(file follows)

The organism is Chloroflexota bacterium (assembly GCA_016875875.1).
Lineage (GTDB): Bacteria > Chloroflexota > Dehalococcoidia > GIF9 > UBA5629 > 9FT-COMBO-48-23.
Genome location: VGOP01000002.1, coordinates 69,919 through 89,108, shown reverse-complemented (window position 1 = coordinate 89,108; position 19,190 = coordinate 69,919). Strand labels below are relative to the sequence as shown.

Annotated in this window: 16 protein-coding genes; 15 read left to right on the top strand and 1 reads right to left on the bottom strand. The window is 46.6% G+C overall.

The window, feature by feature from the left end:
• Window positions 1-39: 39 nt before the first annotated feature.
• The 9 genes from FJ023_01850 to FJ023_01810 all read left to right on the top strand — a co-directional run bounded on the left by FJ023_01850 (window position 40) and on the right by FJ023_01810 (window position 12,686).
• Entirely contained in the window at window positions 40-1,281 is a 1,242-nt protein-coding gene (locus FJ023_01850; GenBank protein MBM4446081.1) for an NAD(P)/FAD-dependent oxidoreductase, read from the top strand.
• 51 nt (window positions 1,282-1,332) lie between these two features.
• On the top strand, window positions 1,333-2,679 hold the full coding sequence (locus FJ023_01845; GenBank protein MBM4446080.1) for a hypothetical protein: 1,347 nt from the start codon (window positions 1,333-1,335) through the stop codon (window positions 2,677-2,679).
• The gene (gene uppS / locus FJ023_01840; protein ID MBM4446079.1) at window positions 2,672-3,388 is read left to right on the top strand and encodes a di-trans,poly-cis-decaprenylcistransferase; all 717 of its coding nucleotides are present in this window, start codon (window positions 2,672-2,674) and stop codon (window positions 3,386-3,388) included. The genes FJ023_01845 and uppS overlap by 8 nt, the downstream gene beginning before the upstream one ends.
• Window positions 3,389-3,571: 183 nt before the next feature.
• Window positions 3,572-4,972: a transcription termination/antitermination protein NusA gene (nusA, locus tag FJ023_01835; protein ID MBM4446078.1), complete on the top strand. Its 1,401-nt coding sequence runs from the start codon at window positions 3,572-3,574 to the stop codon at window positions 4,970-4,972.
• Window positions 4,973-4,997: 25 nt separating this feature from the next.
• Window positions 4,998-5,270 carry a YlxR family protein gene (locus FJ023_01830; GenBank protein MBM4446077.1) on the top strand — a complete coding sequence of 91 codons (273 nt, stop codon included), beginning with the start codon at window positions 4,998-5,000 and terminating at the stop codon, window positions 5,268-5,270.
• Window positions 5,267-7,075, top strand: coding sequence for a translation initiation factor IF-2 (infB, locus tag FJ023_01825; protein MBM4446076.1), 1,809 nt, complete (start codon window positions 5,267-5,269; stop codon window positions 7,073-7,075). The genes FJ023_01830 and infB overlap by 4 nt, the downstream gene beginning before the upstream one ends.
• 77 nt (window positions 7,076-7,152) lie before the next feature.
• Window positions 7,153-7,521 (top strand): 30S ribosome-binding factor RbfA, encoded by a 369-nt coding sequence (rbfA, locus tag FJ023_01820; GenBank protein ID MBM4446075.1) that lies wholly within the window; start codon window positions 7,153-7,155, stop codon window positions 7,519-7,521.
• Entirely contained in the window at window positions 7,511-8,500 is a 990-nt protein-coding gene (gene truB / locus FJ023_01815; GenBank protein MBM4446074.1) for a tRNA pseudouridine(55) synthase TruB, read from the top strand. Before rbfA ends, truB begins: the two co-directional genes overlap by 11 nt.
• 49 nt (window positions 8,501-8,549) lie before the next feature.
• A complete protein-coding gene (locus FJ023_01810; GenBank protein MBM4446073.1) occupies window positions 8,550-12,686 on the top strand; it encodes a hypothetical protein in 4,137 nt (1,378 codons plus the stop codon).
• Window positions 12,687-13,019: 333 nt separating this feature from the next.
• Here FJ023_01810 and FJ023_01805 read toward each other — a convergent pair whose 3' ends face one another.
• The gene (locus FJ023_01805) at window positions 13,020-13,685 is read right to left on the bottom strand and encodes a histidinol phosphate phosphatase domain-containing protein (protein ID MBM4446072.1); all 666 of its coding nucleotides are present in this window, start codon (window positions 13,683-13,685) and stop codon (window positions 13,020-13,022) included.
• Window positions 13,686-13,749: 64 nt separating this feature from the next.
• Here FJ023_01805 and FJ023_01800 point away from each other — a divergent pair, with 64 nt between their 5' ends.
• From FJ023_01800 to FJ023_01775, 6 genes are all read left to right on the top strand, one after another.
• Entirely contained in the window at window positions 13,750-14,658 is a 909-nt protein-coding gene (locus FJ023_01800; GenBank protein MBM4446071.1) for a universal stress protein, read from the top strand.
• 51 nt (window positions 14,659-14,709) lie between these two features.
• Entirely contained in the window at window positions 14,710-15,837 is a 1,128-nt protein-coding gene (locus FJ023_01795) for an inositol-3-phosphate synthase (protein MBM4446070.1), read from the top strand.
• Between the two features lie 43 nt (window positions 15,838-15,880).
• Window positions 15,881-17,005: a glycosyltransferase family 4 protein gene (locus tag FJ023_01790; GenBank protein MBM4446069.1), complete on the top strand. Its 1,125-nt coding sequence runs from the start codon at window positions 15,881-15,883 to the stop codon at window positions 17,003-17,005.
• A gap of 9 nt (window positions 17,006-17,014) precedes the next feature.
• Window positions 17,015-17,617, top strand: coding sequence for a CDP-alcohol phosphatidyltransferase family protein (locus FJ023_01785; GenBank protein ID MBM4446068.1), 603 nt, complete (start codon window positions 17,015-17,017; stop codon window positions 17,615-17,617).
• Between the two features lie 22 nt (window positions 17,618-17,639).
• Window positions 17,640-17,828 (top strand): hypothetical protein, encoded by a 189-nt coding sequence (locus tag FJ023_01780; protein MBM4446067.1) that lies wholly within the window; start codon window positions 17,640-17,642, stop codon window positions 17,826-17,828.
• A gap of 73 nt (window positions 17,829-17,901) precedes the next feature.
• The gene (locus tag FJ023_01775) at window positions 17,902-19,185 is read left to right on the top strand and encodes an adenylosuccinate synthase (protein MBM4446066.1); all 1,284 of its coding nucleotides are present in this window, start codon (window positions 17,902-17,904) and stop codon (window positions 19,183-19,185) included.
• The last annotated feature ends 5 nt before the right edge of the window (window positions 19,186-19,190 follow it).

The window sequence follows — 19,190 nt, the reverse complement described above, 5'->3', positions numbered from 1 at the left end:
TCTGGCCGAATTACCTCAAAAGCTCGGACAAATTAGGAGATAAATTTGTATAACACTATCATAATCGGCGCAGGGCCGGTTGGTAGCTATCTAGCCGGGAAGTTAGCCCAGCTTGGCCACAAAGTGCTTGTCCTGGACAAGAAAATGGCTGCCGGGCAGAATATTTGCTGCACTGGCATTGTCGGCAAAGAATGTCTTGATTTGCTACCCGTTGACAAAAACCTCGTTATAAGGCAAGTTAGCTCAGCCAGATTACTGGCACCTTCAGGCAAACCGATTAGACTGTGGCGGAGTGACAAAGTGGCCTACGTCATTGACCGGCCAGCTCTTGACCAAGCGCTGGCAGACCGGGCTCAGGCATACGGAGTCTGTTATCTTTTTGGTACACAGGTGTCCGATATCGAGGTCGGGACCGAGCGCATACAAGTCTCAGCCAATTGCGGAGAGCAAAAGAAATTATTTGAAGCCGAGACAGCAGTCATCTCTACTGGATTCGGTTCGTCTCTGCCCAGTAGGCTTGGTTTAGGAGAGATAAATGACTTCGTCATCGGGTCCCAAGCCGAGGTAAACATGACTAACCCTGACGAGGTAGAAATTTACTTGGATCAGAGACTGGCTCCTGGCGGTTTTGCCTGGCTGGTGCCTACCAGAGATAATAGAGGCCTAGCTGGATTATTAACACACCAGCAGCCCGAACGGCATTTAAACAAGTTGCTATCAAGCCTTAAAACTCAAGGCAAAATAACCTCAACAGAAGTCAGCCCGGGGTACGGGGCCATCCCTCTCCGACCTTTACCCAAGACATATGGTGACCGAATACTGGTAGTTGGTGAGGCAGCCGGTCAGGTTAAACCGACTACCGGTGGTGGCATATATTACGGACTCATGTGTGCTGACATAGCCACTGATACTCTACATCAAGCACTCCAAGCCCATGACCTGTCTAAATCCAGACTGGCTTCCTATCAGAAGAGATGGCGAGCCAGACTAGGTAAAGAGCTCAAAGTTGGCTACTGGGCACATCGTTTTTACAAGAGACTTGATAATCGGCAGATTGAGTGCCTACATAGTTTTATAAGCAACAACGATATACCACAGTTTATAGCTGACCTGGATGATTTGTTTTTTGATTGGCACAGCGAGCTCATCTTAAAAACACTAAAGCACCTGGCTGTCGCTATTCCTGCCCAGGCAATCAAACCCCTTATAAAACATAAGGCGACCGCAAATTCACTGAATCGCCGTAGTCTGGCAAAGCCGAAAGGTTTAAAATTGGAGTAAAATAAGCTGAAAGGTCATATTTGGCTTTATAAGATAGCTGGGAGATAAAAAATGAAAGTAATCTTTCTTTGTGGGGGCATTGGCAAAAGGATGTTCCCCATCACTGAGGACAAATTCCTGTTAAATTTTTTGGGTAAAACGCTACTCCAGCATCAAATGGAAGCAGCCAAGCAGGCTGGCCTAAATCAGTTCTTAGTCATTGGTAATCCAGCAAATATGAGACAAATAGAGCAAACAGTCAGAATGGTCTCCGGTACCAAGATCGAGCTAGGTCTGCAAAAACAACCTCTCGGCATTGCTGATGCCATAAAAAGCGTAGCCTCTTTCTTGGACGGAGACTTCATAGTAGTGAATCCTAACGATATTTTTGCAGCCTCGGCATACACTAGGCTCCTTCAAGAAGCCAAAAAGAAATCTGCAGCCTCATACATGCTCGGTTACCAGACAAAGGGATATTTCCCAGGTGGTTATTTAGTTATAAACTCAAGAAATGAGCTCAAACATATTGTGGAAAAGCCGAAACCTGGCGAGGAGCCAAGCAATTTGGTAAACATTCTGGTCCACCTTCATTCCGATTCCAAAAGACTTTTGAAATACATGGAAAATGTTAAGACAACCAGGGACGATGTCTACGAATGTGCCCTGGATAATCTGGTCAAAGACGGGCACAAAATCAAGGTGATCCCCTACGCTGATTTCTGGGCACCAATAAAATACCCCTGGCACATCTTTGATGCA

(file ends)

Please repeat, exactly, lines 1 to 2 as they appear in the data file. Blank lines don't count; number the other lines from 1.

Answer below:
The organism is Chloroflexota bacterium (assembly GCA_016875875.1).
Lineage (GTDB): Bacteria > Chloroflexota > Dehalococcoidia > GIF9 > UBA5629 > 9FT-COMBO-48-23.